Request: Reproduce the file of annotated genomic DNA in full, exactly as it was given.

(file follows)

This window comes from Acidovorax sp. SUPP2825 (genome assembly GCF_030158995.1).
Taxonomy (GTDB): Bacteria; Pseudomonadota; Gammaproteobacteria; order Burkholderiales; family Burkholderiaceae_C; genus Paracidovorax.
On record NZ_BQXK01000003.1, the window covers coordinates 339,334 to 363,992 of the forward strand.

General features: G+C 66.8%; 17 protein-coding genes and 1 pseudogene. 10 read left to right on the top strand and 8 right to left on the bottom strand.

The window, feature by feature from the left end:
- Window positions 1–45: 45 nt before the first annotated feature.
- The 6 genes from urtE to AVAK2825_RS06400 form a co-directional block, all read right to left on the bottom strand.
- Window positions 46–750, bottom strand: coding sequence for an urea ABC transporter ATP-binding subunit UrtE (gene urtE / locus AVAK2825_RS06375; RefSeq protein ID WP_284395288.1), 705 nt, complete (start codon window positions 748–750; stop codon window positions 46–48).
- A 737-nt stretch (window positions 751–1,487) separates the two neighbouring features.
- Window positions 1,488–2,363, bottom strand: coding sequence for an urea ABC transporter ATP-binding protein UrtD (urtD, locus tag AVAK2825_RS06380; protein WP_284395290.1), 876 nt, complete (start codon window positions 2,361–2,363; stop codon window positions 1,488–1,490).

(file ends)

This window comes from Acidovorax sp. SUPP2825 (genome assembly GCF_030158995.1).
Taxonomy (GTDB): Bacteria; Pseudomonadota; Gammaproteobacteria; order Burkholderiales; family Burkholderiaceae_C; genus Paracidovorax.
On record NZ_BQXK01000003.1, the window covers coordinates 339,334 to 363,992 of the forward strand.

General features: G+C 66.8%; 17 protein-coding genes and 1 pseudogene. 10 read left to right on the top strand and 8 right to left on the bottom strand.

The window, feature by feature from the left end:
- Window positions 1–45: 45 nt before the first annotated feature.
- The 6 genes from urtE to AVAK2825_RS06400 form a co-directional block, all read right to left on the bottom strand.
- Window positions 46–750, bottom strand: coding sequence for an urea ABC transporter ATP-binding subunit UrtE (gene urtE / locus AVAK2825_RS06375; RefSeq protein ID WP_284395288.1), 705 nt, complete (start codon window positions 748–750; stop codon window positions 46–48).
- A 737-nt stretch (window positions 751–1,487) separates the two neighbouring features.
- Window positions 1,488–2,363, bottom strand: coding sequence for an urea ABC transporter ATP-binding protein UrtD (urtD, locus tag AVAK2825_RS06380; protein WP_284395290.1), 876 nt, complete (start codon window positions 2,361–2,363; stop codon window positions 1,488–1,490).